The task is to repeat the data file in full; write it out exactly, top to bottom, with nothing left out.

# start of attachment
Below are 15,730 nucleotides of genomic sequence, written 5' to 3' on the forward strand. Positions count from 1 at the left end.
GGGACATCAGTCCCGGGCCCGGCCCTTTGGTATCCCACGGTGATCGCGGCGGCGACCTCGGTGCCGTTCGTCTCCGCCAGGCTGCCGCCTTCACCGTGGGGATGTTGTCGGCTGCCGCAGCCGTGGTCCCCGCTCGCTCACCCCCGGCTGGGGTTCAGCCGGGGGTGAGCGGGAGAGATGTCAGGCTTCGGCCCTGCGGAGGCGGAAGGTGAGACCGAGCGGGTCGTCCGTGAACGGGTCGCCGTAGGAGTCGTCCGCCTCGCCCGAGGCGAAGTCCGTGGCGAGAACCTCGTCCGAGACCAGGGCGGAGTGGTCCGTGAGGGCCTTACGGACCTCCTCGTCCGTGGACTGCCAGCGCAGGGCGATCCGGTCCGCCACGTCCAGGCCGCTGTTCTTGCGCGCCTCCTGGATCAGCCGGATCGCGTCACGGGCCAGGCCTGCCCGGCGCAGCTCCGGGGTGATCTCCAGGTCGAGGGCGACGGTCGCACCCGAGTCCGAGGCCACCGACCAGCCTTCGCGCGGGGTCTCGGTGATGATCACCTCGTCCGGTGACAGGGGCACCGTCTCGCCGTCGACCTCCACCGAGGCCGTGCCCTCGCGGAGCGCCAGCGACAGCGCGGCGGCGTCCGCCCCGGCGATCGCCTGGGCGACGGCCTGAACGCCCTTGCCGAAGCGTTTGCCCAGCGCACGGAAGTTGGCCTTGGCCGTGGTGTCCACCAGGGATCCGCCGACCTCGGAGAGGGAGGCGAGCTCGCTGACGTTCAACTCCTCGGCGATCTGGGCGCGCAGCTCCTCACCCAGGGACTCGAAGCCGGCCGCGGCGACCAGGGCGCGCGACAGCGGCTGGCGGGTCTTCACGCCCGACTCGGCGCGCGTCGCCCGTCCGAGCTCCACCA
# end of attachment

Below are 15,730 nucleotides of genomic sequence, written 5' to 3' on the forward strand. Positions count from 1 at the left end.
GGGACATCAGTCCCGGGCCCGGCCCTTTGGTATCCCACGGTGATCGCGGCGGCGACCTCGGTGCCGTTCGTCTCCGCCAGGCTGCCGCCTTCACCGTGGGGATGTTGTCGGCTGCCGCAGCCGTGGTCCCCGCTCGCTCACCCCCGGCTGGGGTTCAGCCGGGGGTGAGCGGGAGAGATGTCAGGCTTCGGCCCTGCGGAGGCGGAAGGTGAGACCGAGCGGGTCGTCCGTGAACGGGTCGCCGTAGGAGTCGTCCGCCTCGCCCGAGGCGAAGTCCGTGGCGAGAACCTCGTCCGAGACCAGGGCGGAGTGGTCCGTGAGGGCCTTACGGACCTCCTCGTCCGTGGACTGCCAGCGCAGGGCGATCCGGTCCGCCACGTCCAGGCCGCTGTTCTTGCGCGCCTCCTGGATCAGCCGGATCGCGTCACGGGCCAGGCCTGCCCGGCGCAGCTCCGGGGTGATCTCCAGGTCGAGGGCGACGGTCGCACCCGAGTCCGAGGCCACCGACCAGCCTTCGCGCGGGGTCTCGGTGATGATCACCTCGTCCGGTGACAGGGGCACCGTCTCGCCGTCGACCTCCACCGAGGCCGTGCCCTCGCGGAGCGCCAGCGACAGCGCGGCGGCGTCCGCCCCGGCGATCGCCTGGGCGACGGCCTGAACGCCCTTGCCGAAGCGTTTGCCCAGCGCACGGAAGTTGGCCTTGGCCGTGGTGTCCACCAGGGATCCGCCGACCTCGGAGAGGGAGGCGAGCTCGCTGACGTTCAACTCCTCGGCGATCTGGGCGCGCAGCTCCTCACCCAGGGACTCGAAGCCGGCCGCGGCGACCAGGGCGCGCGACAGCGGCTGGCGGGTCTTCACGCCCGACTCGGCGCGCGTCGCCCGTCCGAGCTCCACCA